Thandeka Moyo, Health Reporter
MPILO Central Hospital in Bulawayo has since November last year failed to offer radiotherapy services to scores of cancer patients.
The institution last offered radiotherapy last November and was forced to install uninterrupted power supply batteries which are yet to be connected for radiotherapy services to resume.
Radiotherapy is a cancer treatment that uses high doses of radiation to kill cancer cells and shrink tumours.
Cancer patients should access treatment regularly to stop the cells from multiplying which often leads to difficulties in treatment or deaths.
When radio thereapy was stopped, about 150 cancer patients from the southern region which includes Bulawayo, Midlands, Masvingo, Matabeleland North and South provinces were on treatment.
In an interview yesterday, Mpilo clinical director Dr Solwayo Ngwenya said radiotherapy was expected to resume soon.
“We are waiting for technicians from South Africa to connect the UPS batteries so that we resume radiotherapy services,” said Dr Ngwenya.
He said at the moment the hospital is only offering chemotherapy treatment.
Dr Ngwenya said about 100 patients were on chemotherapy which is the treatment of cancer using chemical substances, cytotoxic and other drugs.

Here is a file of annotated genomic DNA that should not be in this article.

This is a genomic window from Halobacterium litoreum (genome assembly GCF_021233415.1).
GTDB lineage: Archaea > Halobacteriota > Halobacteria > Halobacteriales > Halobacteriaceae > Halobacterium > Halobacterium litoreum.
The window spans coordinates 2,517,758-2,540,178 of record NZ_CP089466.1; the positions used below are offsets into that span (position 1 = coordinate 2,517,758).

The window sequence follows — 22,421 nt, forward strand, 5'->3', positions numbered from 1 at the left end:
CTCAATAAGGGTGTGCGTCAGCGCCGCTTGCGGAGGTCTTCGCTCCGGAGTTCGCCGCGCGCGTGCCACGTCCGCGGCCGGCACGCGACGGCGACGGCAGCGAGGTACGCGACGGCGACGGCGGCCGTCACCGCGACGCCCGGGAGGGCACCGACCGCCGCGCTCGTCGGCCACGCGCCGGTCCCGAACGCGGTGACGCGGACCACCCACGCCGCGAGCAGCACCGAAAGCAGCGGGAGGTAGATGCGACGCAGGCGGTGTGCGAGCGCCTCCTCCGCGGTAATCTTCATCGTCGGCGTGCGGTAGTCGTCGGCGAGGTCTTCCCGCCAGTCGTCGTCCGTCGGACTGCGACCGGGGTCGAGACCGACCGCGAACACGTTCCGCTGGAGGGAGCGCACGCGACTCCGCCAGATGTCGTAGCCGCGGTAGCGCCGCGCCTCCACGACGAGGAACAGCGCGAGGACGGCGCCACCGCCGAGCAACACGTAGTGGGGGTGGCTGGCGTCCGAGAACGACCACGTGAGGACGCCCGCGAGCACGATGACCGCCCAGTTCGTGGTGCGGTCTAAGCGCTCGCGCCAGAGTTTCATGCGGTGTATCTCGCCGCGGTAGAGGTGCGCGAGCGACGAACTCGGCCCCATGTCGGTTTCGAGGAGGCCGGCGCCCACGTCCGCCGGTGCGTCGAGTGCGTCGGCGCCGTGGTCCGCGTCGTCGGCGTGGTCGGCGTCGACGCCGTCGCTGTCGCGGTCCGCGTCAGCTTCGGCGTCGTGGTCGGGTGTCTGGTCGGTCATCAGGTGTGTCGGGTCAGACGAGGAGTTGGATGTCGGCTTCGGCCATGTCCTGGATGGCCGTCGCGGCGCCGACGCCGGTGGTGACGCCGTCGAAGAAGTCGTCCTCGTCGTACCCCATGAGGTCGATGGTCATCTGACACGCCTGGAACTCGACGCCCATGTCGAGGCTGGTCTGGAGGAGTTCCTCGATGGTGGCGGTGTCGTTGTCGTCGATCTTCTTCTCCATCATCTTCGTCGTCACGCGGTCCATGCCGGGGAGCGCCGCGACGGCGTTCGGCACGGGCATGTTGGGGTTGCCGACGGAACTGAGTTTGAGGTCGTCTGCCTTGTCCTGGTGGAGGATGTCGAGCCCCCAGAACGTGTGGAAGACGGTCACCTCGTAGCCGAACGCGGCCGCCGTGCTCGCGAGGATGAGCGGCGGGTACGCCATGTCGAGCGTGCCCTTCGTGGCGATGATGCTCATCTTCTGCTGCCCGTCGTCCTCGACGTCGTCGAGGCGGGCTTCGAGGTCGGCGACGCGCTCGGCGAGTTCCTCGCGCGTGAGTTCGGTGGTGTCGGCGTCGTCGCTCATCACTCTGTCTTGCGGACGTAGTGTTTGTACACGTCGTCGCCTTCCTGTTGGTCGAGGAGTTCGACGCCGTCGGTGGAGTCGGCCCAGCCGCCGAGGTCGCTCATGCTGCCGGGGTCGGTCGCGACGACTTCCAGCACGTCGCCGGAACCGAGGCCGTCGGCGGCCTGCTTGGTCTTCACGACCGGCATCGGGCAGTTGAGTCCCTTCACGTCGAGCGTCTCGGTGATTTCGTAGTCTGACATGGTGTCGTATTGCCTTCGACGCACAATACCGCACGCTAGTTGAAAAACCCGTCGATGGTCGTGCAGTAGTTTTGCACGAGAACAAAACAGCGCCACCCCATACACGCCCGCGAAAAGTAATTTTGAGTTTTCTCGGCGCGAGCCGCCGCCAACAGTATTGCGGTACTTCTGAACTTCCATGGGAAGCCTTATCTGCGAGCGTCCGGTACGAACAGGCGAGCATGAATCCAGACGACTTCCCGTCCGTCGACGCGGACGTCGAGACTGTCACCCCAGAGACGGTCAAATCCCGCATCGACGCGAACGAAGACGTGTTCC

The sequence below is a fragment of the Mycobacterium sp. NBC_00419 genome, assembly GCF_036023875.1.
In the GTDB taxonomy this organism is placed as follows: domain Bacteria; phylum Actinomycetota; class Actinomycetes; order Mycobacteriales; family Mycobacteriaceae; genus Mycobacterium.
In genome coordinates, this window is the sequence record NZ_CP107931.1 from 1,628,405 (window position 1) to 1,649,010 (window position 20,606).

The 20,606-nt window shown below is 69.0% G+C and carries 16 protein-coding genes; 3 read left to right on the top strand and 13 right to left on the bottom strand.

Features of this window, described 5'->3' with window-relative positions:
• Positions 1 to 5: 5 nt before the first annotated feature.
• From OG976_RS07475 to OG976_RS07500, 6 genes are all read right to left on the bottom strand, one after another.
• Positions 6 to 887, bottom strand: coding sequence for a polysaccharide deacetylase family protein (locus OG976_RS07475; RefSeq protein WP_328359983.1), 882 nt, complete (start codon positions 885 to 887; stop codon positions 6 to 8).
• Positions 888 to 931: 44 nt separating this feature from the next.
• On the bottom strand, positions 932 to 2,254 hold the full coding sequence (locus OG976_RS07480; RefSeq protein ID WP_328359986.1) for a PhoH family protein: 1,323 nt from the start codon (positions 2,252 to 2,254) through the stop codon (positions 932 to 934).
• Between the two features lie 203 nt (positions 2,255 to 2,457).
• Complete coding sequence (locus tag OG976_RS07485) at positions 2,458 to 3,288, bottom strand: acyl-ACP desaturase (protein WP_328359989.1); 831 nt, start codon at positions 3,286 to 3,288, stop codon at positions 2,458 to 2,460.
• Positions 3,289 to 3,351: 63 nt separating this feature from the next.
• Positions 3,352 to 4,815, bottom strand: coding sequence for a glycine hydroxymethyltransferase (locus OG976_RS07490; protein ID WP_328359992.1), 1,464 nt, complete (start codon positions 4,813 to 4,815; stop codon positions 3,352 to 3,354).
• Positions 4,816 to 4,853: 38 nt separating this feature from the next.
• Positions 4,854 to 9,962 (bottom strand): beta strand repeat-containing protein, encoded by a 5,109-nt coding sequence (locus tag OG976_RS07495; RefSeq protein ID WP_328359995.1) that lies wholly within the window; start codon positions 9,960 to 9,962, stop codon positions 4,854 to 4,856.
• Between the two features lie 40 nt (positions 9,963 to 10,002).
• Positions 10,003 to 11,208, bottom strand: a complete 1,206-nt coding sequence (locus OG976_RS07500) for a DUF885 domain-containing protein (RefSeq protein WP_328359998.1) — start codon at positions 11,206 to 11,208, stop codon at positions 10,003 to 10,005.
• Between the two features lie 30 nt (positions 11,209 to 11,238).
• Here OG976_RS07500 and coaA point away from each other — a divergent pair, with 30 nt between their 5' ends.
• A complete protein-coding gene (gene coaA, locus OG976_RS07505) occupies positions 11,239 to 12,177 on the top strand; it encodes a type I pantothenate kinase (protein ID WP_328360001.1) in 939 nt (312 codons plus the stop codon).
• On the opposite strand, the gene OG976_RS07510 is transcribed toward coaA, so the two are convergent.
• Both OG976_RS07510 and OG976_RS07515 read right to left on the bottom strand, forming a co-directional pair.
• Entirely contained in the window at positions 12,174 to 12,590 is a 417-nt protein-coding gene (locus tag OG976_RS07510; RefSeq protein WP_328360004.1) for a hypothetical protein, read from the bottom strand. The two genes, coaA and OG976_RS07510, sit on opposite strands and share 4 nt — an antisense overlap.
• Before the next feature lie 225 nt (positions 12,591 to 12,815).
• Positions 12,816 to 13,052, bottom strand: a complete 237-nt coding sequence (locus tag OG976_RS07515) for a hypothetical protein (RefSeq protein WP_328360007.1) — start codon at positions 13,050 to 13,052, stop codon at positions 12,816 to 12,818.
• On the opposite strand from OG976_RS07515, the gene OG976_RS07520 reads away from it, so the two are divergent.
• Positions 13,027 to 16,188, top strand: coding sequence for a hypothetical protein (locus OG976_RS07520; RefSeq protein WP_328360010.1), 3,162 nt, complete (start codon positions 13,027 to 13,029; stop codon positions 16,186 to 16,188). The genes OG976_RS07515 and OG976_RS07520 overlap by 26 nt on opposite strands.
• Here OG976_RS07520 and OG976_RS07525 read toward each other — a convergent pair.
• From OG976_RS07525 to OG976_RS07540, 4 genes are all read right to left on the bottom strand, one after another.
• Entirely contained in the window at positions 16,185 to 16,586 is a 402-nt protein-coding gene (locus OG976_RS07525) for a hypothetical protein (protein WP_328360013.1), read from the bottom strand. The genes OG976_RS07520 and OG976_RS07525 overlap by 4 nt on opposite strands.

“When we last administered radiotherapy, we had about 150 patients accessing the service. I would like to apologise to the patients who were denied treatment for a year and assure them that in the next few weeks we will resume the service.”
Recent statistics show that more than 60 percent of patients being attended to at Mpilo Central Hospital Cancer Unit and other public institutions have stage three and four cancers.
At this stage, the cancer would have advanced so much that it is virtually incurable.
Stage three and four cancers require palliative treatment which is only meant to treat symptoms or ease pain until the patient dies.
Last week the United Bulawayo Hospitals (UBH) signed an agreement with UK based International Forum Association on Breast Cancer Surgery to train nurses in oncology in the next four months.
The nurses will be trained in the UK and they will return home to train other nurses in Matabeleland on the early diagnosis and treatment of breast cancer.
In an interview, chairperson of the forum Mr Richard Rainsbury said the project is aimed at reducing incidents of women reporting late for treatment.—@thamamoe